SEED STARTING 101Planting a garden in the spring is a great way to have fresh fruits and vegetables throughout the year. Even homeowners who don’t have space for a large garden plot often
Gardening in the Spring
Dated: April 28 2021
SEED STARTING 101
Planting a garden in the spring is a great way to have fresh fruits and vegetables throughout the year. Even homeowners who don’t have space for a large garden plot often plant a few things in containers or small raised gardens on their property.
While it’s not quite time to start planting in a lot of places, that doesn’t mean you can’t get the jump on gardening season by starting your seeds. Depending on where you live and what you’re planting in your garden, there are a few different ways to get seeds started for your garden this year.
Starting Seeds Indoors
Before starting your seeds, be sure to read the seed packet to get an idea of how long before planting you should get your seeds started. In many cases this will be six to eight weeks, but it could be longer or shorter depending on exactly what you’re growing. In addition, the packet should give you an idea of when is best to plant based on where you live; you can then time you seed starting based on that guideline.
Prepare a growing medium by using a seed-starting mix or other potting soil. Break it apart to loosen it, then dampen it slightly with some water. Avoid using outdoor garden soil or soil with added fertilizers, as seeds won’t need the extra fertilizer or organic materials from the soil and having too much of these can actually cause problems.
Once you’ve prepped your growing medium, fill some seed-starting trays or other containers until they’re around 2/3 full. Place a few seeds in each cell or container, covering them with more of the dampened mix. Add just a little bit of water, then place the containers in a warm, sunny place. Cover them with a thin sheet of plastic wrap or plastic seed-starting domes to help control the humidity until the seeds sprout.
Starting Seeds Outdoors
Some plants, including a lot of flowers and certain vegetables such as squash and beans, do better when started outdoors. In many cases these are referred to as “direct sow” seeds because they are typically planted directly into the ground instead of being started in pots. This is often the case with plants that germinate and grow quickly, since they can rapidly outgrow indoor growing spaces. If you want to get a jump on these seeds, you’ll need to start them outdoors.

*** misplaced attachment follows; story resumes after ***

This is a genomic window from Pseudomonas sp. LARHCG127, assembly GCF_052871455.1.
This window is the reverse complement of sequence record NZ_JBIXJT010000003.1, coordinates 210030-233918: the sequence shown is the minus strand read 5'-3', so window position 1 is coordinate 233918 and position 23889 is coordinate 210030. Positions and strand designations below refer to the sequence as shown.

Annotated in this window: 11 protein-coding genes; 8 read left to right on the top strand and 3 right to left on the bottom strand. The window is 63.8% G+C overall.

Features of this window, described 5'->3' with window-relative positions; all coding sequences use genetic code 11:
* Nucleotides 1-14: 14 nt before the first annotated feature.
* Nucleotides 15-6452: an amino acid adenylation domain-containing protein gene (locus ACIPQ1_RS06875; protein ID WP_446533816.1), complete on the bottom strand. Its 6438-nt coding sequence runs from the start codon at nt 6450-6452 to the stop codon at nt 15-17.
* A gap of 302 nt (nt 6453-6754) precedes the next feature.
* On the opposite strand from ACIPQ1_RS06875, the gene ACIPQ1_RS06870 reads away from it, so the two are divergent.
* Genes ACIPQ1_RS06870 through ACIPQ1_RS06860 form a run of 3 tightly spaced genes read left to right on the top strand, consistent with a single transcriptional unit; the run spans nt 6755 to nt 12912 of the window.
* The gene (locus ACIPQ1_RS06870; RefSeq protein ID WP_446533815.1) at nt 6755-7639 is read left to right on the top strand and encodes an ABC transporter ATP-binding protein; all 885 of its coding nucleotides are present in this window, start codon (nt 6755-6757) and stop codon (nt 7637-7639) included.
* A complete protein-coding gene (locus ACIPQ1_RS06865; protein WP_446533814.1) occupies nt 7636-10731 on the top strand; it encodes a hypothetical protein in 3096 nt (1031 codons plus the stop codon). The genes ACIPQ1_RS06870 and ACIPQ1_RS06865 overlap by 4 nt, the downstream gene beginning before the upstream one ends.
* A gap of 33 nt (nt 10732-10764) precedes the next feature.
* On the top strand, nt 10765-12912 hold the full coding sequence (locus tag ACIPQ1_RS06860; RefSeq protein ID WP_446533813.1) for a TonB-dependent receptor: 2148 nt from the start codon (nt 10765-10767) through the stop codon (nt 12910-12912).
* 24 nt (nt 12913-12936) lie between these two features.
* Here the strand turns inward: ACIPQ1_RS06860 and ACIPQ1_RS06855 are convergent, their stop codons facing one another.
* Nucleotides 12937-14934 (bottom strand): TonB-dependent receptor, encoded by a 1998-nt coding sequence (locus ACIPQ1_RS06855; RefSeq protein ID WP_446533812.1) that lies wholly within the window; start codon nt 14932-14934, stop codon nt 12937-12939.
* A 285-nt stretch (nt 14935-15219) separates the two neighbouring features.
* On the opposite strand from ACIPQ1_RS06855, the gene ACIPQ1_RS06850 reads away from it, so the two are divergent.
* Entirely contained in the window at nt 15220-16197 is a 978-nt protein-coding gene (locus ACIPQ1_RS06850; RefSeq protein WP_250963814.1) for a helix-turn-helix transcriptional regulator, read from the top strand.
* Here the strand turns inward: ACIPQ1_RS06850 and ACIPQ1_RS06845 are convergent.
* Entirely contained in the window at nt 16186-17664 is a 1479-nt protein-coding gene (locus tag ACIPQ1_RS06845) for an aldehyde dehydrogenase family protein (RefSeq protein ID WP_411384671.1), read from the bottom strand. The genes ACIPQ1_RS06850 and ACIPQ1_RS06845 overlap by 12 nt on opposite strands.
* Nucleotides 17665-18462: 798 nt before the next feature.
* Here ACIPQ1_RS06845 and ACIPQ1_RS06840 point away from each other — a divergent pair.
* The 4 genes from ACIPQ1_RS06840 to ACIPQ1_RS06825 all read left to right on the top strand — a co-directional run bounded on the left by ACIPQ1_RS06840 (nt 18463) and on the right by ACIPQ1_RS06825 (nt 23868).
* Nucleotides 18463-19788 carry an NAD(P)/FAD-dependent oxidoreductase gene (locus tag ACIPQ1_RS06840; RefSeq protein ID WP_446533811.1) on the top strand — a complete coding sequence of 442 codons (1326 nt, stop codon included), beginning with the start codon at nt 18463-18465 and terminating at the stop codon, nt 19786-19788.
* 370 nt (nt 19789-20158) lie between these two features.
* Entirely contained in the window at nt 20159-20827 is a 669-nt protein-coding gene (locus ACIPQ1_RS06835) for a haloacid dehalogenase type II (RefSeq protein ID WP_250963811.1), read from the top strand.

If you have a greenhouse set up, you can start a variety of seeds in it, including seeds that you might otherwise start indoors. Even if you don’t have a dedicated greenhouse set up, cutting the bottoms off of gallon water or milk jugs can still give you the benefits of a greenhouse without the dedicated structure. Failing that, you can also use plastic sheeting to construct a greenhouse tent to achieve the same end.
If you don’t wish to plant directly into the soil, use small individual flowerpots filled with the same seed starter material you would use for indoor starting. This provides more room for root development while still fitting inside of a greenhouse (either static or makeshift) for warmth and weather protection. Once the plants start to outgrow their greenhouses or fill out their pots, they are ready to transfer to the soil.
When it comes time to plant seeds that were started indoors or in pots, the process is pretty simple. Indoor plants should be placed in a partially shaded area that’s protected from the wind for a few hours each day, gradually exposing them to more sunlight and wind for around seven to ten days before planting. Once you’re ready to actually plant, dig a hole slightly larger than the container you started your seed in and add more starting soil to the bottom of it. Remove any excess sprouts from each starter, leaving the strongest plant as you transfer the plant and its surrounding soil to the hole. Fill in around it with soil, then water.
There’s a lot of work involved early on, but growing a garden can be very rewarding.
Raised in Auckland, New Zealand by Irish immigrant parents, Eileen O’Reilly inherited both a can-do attitude and a deep appreciation for the value of hard work that have helped her to become one of ....